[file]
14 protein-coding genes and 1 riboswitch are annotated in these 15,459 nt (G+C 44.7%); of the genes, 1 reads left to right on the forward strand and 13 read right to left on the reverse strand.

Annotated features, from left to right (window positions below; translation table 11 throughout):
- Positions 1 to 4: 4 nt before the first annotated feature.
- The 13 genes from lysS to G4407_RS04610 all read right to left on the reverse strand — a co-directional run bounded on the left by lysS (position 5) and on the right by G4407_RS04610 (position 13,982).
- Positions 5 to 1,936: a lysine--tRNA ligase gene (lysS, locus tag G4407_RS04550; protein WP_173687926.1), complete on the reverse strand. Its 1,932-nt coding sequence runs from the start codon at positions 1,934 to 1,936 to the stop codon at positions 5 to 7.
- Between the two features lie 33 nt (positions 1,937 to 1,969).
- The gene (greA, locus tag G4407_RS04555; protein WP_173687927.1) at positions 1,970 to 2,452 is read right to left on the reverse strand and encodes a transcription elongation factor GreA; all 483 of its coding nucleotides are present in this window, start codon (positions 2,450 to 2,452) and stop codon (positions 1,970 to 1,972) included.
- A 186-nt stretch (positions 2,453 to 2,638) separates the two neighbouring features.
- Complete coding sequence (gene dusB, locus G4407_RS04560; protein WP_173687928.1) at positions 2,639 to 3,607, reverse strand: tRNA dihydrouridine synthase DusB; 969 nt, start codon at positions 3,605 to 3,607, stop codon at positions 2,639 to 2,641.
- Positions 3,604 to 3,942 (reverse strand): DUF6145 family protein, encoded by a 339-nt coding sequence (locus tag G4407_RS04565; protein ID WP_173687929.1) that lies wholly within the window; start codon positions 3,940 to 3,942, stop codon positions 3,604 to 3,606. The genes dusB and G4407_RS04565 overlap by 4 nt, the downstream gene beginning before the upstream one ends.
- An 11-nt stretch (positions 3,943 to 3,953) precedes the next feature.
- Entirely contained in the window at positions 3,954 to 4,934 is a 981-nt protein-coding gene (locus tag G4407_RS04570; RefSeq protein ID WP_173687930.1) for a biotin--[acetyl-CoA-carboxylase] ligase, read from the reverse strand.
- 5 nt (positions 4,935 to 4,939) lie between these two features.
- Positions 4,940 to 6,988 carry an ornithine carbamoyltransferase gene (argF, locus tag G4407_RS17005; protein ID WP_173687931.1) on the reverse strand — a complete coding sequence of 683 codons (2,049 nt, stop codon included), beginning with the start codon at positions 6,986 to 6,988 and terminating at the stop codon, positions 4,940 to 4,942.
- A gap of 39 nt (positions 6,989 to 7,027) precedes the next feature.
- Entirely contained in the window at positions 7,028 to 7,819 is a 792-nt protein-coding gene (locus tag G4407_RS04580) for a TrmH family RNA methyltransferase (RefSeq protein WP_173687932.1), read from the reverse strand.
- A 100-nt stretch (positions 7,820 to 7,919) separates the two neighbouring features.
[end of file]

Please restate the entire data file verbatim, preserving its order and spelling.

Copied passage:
14 protein-coding genes and 1 riboswitch are annotated in these 15,459 nt (G+C 44.7%); of the genes, 1 reads left to right on the forward strand and 13 read right to left on the reverse strand.

Annotated features, from left to right (window positions below; translation table 11 throughout):
- Positions 1 to 4: 4 nt before the first annotated feature.
- The 13 genes from lysS to G4407_RS04610 all read right to left on the reverse strand — a co-directional run bounded on the left by lysS (position 5) and on the right by G4407_RS04610 (position 13,982).
- Positions 5 to 1,936: a lysine--tRNA ligase gene (lysS, locus tag G4407_RS04550; protein WP_173687926.1), complete on the reverse strand. Its 1,932-nt coding sequence runs from the start codon at positions 1,934 to 1,936 to the stop codon at positions 5 to 7.
- Between the two features lie 33 nt (positions 1,937 to 1,969).
- The gene (greA, locus tag G4407_RS04555; protein WP_173687927.1) at positions 1,970 to 2,452 is read right to left on the reverse strand and encodes a transcription elongation factor GreA; all 483 of its coding nucleotides are present in this window, start codon (positions 2,450 to 2,452) and stop codon (positions 1,970 to 1,972) included.
- A 186-nt stretch (positions 2,453 to 2,638) separates the two neighbouring features.
- Complete coding sequence (gene dusB, locus G4407_RS04560; protein WP_173687928.1) at positions 2,639 to 3,607, reverse strand: tRNA dihydrouridine synthase DusB; 969 nt, start codon at positions 3,605 to 3,607, stop codon at positions 2,639 to 2,641.
- Positions 3,604 to 3,942 (reverse strand): DUF6145 family protein, encoded by a 339-nt coding sequence (locus tag G4407_RS04565; protein ID WP_173687929.1) that lies wholly within the window; start codon positions 3,940 to 3,942, stop codon positions 3,604 to 3,606. The genes dusB and G4407_RS04565 overlap by 4 nt, the downstream gene beginning before the upstream one ends.
- An 11-nt stretch (positions 3,943 to 3,953) precedes the next feature.
- Entirely contained in the window at positions 3,954 to 4,934 is a 981-nt protein-coding gene (locus tag G4407_RS04570; RefSeq protein ID WP_173687930.1) for a biotin--[acetyl-CoA-carboxylase] ligase, read from the reverse strand.
- 5 nt (positions 4,935 to 4,939) lie between these two features.
- Positions 4,940 to 6,988 carry an ornithine carbamoyltransferase gene (argF, locus tag G4407_RS17005; protein ID WP_173687931.1) on the reverse strand — a complete coding sequence of 683 codons (2,049 nt, stop codon included), beginning with the start codon at positions 6,986 to 6,988 and terminating at the stop codon, positions 4,940 to 4,942.
- A gap of 39 nt (positions 6,989 to 7,027) precedes the next feature.
- Entirely contained in the window at positions 7,028 to 7,819 is a 792-nt protein-coding gene (locus tag G4407_RS04580) for a TrmH family RNA methyltransferase (RefSeq protein WP_173687932.1), read from the reverse strand.
- A 100-nt stretch (positions 7,820 to 7,919) separates the two neighbouring features.